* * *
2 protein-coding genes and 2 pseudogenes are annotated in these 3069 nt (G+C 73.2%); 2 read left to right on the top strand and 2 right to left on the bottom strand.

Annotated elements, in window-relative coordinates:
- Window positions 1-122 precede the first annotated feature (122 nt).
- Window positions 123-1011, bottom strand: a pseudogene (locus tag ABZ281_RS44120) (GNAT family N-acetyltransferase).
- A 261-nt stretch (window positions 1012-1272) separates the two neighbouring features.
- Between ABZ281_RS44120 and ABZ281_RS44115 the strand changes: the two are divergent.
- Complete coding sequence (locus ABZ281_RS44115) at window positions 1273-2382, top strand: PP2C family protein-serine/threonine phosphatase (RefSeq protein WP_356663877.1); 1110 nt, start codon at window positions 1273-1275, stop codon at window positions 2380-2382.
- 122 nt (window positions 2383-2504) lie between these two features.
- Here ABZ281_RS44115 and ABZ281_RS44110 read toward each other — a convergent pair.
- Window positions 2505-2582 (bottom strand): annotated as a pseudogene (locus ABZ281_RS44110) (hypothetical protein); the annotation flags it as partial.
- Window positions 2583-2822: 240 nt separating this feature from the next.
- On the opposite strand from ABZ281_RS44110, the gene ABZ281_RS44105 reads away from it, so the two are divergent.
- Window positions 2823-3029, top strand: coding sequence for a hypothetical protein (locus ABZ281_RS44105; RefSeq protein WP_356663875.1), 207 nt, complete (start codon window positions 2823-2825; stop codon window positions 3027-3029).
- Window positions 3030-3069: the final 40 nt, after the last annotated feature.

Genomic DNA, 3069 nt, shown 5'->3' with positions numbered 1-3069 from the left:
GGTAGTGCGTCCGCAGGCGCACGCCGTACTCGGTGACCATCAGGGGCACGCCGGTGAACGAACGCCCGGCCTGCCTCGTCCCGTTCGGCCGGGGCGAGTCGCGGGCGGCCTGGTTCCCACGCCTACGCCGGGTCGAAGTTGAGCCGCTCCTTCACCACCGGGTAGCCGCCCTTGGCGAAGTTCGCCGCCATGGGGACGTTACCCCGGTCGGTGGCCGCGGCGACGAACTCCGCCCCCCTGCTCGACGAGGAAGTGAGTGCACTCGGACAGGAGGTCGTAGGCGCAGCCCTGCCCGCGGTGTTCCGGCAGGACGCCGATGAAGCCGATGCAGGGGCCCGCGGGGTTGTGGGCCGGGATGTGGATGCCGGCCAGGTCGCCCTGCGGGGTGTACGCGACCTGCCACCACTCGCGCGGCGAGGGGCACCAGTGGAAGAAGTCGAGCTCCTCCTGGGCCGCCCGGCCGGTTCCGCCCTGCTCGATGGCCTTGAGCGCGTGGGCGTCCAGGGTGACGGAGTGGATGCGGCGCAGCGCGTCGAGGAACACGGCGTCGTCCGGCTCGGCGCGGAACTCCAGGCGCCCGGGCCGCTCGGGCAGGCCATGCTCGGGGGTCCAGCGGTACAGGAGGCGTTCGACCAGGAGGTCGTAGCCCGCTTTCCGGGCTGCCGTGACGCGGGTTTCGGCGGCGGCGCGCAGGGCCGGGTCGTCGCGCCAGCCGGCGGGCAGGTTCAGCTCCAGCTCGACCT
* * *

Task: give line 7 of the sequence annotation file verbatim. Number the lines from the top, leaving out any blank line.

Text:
- Complete coding sequence (locus ABZ281_RS44115) at window positions 1273-2382, top strand: PP2C family protein-serine/threonine phosphatase (RefSeq protein WP_356663877.1); 1110 nt, start codon at window positions 1273-1275, stop codon at window positions 2380-2382.